One of our performers this evening is Stacey Joy. Stacey Joy’s heritage, like her music, is a ‘mix of almost everything’. Born in the foothills of Northern California, she taught herself piano at the age of five and has been playing with melodies ever since. At nineteen she left home and went to live in Mendoza, Argentina, where, inspired by the down-to-earth music of the gauchos, she picked up the guitar and began experimenting with songs.
She then worked her way around the world, seeking out the music that reflected the stories, souls, hopes and fears of every day people — from the searing rhythms of Brazil to the haunting ballads of the high Andes and celtic traditions to the rich folk, blues, swing and native songs of her homeland. Stacey Joy’s own sound was fused along the way. Unlike many artists, who all too often tend to get stuck in one place, Stacey Joy refuses to be limited in any way. She is a musical nomad whose uncompromising gypsy soul can be felt in the real and raw vibrancy of her songs and the compelling energy of her live performances.
‘My home is the road. I love the flow of it. I meet members of my tribe every day. In every town, city, state, country, island. My people are everywhere, and we’re growing. There’s a soulful revolution happening right now. I see it, I feel it and I’m grateful to be a part of it.”
Stacey Joy's breakthrough album, The Journey Unfolds, was nominated in four categories at the prestigious New Mexico Music Awards in 2017, including Best of the Year, Best Singer/Songwriter, Best Recording Engineer and Best Americana. She went on to win the award for Best Americana Artist with her song, Breathing Light.
Our second set tonight is The Rough and Tumble.
The Rough & Tumble used to say that they “used to say they were from Nashville, TN.” But nearing the end of their third year on the road full time with their original rescue tour dog, Butter, and her kid sister, Puddle, who was picked up along the way in Alabama, it’s hard to say if they are from anywhere at all. Pennsylvania-born Mallory Graham and California-born Scott Tyler have lived in their 16’ camper since 2015, making tire tracks nationwide since 2011 as a folk-Americana duo. Their history goes back as far as New England in the fall of 2007 and as close as going from friends to bandmates to married bandmates. The story is as linear and circular as any, but one thing stands out:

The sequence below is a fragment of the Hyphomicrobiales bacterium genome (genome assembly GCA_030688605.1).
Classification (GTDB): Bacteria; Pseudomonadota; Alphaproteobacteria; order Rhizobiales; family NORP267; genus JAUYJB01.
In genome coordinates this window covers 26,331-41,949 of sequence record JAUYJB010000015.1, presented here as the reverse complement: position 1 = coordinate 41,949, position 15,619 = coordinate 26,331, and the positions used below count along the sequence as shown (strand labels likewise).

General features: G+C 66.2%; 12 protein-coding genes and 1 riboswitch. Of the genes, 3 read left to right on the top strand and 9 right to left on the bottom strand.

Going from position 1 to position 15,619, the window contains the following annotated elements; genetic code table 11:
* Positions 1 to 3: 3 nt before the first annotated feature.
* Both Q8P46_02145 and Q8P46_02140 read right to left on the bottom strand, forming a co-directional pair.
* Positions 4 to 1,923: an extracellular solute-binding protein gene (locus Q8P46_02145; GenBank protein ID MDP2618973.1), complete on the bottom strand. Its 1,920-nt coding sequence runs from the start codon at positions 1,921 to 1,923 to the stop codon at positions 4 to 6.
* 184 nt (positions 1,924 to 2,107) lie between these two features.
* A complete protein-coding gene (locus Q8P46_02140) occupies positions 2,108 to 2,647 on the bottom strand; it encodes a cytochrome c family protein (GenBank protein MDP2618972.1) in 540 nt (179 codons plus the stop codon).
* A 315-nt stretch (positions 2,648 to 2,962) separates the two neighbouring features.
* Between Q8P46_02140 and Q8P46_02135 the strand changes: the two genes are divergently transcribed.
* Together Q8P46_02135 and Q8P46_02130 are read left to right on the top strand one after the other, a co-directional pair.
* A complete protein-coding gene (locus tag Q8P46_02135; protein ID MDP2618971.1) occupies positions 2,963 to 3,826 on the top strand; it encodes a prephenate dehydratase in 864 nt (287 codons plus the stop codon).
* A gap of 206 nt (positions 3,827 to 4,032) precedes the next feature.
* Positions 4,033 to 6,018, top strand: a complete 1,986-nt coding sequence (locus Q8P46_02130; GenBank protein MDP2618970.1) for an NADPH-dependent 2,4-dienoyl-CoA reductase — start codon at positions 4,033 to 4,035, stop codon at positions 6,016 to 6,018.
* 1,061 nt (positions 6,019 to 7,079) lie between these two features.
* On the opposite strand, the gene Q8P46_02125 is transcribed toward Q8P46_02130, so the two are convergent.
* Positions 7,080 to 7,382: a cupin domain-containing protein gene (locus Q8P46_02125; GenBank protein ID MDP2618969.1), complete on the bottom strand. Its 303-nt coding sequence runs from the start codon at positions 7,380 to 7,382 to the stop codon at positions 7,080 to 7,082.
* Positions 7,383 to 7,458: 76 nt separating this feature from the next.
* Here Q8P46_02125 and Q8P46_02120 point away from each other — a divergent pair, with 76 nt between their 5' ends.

Their home is the road. But also, it’s not.
With the upcoming release of their first full length record, We Made Ourselves a Home When We Didn’t Know (2018), the folk-Americana duo retraces their mileage back to their footsteps and explores the struggle between going home and being home already when there's no other home and everywhere is home. Recorded in East Nashville with Dave Coleman, The Rough & Tumble invited a couple of musician friends from their sad-singer-songwriter and rock-n-roll-rebel days to accompany them on a portrait of what has happened so far, and what they hope is still to come.
We Made Ourselves a Home When We Didn’t Know comes after a long line of first EP’s (three, to be exact from 2011-2012); a year-long, 24-song, tongue-in-cheek writing project called The Rough & Tumble’s Holiday Awareness Campaign (2013); a soundtrack for a short film about women, war, and PTSD called Pieces and Pieces (2016); and their latest EP, Cardboard and Christmas Lights [(2017)( Rock Candy Recordings)].
Prolific songwriters and born-travelers, The Rough & Tumble are already planning their 2018 on the road, spanning from coast-to-coast, and are writing toward a 2019 release. In November 2017, they lost their best pal, Butter-- a tough blow that brought the crew back to three. They are willing to consider stopping, should the music run out of them and the road end. But until then, they are likely cross referencing a map to a calendar at this very moment for a show near you.